Saturday, November 26, 2011

Uncle Vernon by Jenny Twist

There's something very peculiar about Uncle Vernon. Nobody knows what he does in the cellar. But he's quite harmless, really. Isn't he?

Jenny! Okay hon, you have to help me understand this Uncle Vernon idea you had for the book.

 I'm not quite sure where Uncle Vernon came from. I've always been delighted by ghost stories and spooky horror, as opposed to gory stuff. And I think that horror is always more effective when it is set in a comfortable, familiar world. 

As with all stories, elements of it come from my own experiences. I invented the village of Hethersedge and the old, rambling house, but I had a boyfriend once whose bedroom window lacked a pane and the fog got into the room. And my ex-husband once left an enormous, gaping hole in our bedroom floor which was immediately above the porch outside the front door, but that's another story. 

My ex-husband also had a rather spooky uncle but he was not quite as sinister as Uncle Vernon. Nor, as far as I know, did he ever call up the spirits of the dead at Halloween.

It's like you gave me a cookie!!! Yay excerpts!!!!

They went out into the cold streets, their breath frosting in the air and Alison, regretting that she had chosen such a flimsy outfit, snuggled into Gary’s jacket as they walked along with the revellers, singing as they went.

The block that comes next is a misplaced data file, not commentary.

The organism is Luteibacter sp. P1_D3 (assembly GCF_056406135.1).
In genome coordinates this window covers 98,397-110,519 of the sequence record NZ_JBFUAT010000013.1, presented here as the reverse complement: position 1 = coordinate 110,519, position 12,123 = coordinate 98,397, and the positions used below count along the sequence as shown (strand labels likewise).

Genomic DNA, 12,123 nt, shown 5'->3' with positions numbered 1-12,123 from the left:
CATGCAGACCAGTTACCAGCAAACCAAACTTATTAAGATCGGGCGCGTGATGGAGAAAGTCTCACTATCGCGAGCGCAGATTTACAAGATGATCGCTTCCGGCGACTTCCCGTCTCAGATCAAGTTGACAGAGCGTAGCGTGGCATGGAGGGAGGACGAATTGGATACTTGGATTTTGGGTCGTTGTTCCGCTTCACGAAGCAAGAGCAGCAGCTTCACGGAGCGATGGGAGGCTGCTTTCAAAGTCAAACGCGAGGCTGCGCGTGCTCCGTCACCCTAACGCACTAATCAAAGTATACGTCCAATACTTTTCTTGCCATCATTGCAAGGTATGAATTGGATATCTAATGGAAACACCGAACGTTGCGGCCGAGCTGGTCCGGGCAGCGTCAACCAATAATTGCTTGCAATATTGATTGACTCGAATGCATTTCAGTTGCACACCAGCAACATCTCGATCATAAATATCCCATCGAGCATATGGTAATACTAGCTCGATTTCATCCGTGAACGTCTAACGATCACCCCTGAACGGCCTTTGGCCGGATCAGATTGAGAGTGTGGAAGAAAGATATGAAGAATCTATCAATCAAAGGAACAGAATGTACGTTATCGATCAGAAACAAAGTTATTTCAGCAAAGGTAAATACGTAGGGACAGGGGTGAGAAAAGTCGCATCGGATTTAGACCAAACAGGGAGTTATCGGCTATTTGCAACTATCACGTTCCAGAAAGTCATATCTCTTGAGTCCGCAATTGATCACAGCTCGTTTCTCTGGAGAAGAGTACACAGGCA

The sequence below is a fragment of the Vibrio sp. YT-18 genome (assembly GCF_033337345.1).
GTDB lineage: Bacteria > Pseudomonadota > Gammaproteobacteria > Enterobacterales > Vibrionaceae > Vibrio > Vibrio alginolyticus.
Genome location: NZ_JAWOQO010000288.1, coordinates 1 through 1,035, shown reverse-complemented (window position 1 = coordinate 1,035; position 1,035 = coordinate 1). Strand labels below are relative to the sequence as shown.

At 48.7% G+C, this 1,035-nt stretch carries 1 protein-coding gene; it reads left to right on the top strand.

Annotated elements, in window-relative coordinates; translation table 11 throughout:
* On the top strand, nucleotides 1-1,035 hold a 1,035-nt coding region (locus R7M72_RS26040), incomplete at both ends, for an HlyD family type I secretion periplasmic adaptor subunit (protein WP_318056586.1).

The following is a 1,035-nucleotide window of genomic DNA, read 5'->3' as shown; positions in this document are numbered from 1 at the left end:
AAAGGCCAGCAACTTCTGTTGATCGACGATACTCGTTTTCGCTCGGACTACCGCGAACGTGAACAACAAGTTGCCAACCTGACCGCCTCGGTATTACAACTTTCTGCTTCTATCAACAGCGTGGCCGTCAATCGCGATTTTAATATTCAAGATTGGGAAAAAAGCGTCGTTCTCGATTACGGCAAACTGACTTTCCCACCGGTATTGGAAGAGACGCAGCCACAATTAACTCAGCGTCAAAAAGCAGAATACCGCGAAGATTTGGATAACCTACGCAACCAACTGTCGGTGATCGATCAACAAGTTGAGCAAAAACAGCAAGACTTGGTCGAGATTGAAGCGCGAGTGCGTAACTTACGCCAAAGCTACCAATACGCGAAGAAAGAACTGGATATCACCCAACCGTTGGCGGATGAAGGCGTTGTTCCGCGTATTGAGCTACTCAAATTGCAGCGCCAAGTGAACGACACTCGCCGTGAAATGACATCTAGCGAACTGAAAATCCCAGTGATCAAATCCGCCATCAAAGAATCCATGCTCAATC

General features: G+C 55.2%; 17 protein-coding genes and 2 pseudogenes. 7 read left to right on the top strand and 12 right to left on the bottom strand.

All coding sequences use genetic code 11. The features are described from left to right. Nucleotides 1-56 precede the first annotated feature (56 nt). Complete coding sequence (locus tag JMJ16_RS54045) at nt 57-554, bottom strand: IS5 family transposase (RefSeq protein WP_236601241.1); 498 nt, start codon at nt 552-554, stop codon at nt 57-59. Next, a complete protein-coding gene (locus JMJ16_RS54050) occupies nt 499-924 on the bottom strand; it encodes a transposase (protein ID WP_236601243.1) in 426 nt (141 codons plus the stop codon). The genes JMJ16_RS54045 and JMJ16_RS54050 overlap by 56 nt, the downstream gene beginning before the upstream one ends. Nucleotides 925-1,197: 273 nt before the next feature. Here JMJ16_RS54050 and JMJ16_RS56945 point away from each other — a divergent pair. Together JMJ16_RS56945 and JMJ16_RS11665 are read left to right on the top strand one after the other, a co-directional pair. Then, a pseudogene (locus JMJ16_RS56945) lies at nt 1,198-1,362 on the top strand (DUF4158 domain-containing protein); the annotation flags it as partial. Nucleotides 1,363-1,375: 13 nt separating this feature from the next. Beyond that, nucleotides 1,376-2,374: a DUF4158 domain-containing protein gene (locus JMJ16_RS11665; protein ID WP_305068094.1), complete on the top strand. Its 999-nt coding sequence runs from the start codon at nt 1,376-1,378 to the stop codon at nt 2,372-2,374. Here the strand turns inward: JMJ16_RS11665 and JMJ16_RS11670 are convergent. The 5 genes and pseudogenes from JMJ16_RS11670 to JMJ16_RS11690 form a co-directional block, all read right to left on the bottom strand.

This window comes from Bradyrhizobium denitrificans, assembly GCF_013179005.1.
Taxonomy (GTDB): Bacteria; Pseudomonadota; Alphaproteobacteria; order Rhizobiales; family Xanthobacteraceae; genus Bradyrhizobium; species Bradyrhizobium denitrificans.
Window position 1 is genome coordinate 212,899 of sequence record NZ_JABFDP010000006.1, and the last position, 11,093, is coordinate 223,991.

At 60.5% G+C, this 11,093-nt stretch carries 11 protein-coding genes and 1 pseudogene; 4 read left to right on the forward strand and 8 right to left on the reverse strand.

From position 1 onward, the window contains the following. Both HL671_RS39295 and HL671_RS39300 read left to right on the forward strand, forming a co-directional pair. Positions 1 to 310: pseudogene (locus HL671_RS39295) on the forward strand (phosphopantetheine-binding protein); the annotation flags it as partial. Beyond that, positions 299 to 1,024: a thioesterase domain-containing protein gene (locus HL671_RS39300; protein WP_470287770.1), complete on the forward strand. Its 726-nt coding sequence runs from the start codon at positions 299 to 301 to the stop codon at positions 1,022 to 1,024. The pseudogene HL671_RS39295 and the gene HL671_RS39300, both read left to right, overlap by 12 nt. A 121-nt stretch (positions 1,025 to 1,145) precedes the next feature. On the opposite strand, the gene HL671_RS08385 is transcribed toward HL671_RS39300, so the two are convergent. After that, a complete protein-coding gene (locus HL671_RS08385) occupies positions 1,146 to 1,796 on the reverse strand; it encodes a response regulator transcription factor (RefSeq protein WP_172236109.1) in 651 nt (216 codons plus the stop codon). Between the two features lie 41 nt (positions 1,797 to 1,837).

There must have been a lot of parties in the village, since there were far more people about than she had ever seen before. 

“Gary,” she said, aware of a note of nervousness in her voice, “how many people live in Hethersedge?”

“Oh. I don’t know.” He gave a shrug. “There’s about fifty houses. Couple of hundred maybe?”

She gave a little shudder. Surely there were more than that just walking through the streets and there were a lot more up at the church. She could see lights over at the cemetery and a lot of dark shapes. Some of them seemed to be flitting about in an odd, disjointed way. She looked again at the people in the streets. Many of them were dressed as ghosts and vampires, demons and witches. There was even a clown which was somehow more disturbing than any of them. Of course, she was just getting the heebie-jeebies because of the fancy dress and because it was, after all, Halloween, but some of them looked horribly convincing. A zombie came up beside them and she could have sworn bits of him were dropping off as he went past. In between the figures there seemed to be some more insubstantial shapes....flitting about.

“Gary,” she said in a tiny voice. She wasn’t sure he had heard her. He was marching along, smiling, obviously unconcerned by the people round about.

In the background, on the edge of her hearing, someone had begun singing a much older song, “Soul, a soul, a soul-cake. Please good missus, a soul cake...”

The voice was high and reedy and not quite human.

“Gary!” She tugged at his sleeve, and he looked down at her. “Yes?”

For a moment, she misgave. In the pale light of the streetlamps, he was Lurch, smiling with just a suggestion of pointy teeth. Then his expression changed to one of concern.